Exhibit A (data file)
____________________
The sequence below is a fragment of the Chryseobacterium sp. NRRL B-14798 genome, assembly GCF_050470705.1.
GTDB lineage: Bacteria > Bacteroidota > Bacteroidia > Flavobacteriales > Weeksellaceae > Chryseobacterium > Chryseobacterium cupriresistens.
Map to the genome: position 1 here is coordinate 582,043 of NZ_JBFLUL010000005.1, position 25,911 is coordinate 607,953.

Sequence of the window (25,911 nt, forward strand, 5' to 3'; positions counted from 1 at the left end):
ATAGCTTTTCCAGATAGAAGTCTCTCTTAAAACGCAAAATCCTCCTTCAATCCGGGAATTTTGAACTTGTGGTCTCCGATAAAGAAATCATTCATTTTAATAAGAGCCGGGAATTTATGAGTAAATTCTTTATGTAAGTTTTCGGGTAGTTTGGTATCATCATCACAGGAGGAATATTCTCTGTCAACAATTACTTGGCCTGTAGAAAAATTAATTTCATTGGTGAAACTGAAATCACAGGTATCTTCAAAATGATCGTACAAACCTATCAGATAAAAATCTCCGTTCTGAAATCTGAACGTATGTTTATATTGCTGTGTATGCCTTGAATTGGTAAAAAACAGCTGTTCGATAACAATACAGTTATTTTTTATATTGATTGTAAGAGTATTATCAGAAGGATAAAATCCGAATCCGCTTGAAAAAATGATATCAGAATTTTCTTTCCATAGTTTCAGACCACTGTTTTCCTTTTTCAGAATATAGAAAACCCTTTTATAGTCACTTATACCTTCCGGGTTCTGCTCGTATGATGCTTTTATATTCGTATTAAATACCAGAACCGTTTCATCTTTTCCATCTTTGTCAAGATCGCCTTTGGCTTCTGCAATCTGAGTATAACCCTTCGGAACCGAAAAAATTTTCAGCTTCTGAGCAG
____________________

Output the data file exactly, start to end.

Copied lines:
The sequence below is a fragment of the Chryseobacterium sp. NRRL B-14798 genome, assembly GCF_050470705.1.
GTDB lineage: Bacteria > Bacteroidota > Bacteroidia > Flavobacteriales > Weeksellaceae > Chryseobacterium > Chryseobacterium cupriresistens.
Map to the genome: position 1 here is coordinate 582,043 of NZ_JBFLUL010000005.1, position 25,911 is coordinate 607,953.

Sequence of the window (25,911 nt, forward strand, 5' to 3'; positions counted from 1 at the left end):
ATAGCTTTTCCAGATAGAAGTCTCTCTTAAAACGCAAAATCCTCCTTCAATCCGGGAATTTTGAACTTGTGGTCTCCGATAAAGAAATCATTCATTTTAATAAGAGCCGGGAATTTATGAGTAAATTCTTTATGTAAGTTTTCGGGTAGTTTGGTATCATCATCACAGGAGGAATATTCTCTGTCAACAATTACTTGGCCTGTAGAAAAATTAATTTCATTGGTGAAACTGAAATCACAGGTATCTTCAAAATGATCGTACAAACCTATCAGATAAAAATCTCCGTTCTGAAATCTGAACGTATGTTTATATTGCTGTGTATGCCTTGAATTGGTAAAAAACAGCTGTTCGATAACAATACAGTTATTTTTTATATTGATTGTAAGAGTATTATCAGAAGGATAAAATCCGAATCCGCTTGAAAAAATGATATCAGAATTTTCTTTCCATAGTTTCAGACCACTGTTTTCCTTTTTCAGAATATAGAAAACCCTTTTATAGTCACTTATACCTTCCGGGTTCTGCTCGTATGATGCTTTTATATTCGTATTAAATACCAGAACCGTTTCATCTTTTCCATCTTTGTCAAGATCGCCTTTGGCTTCTGCAATCTGAGTATAACCCTTCGGAACCGAAAAAATTTTCAGCTTCTGAGCAG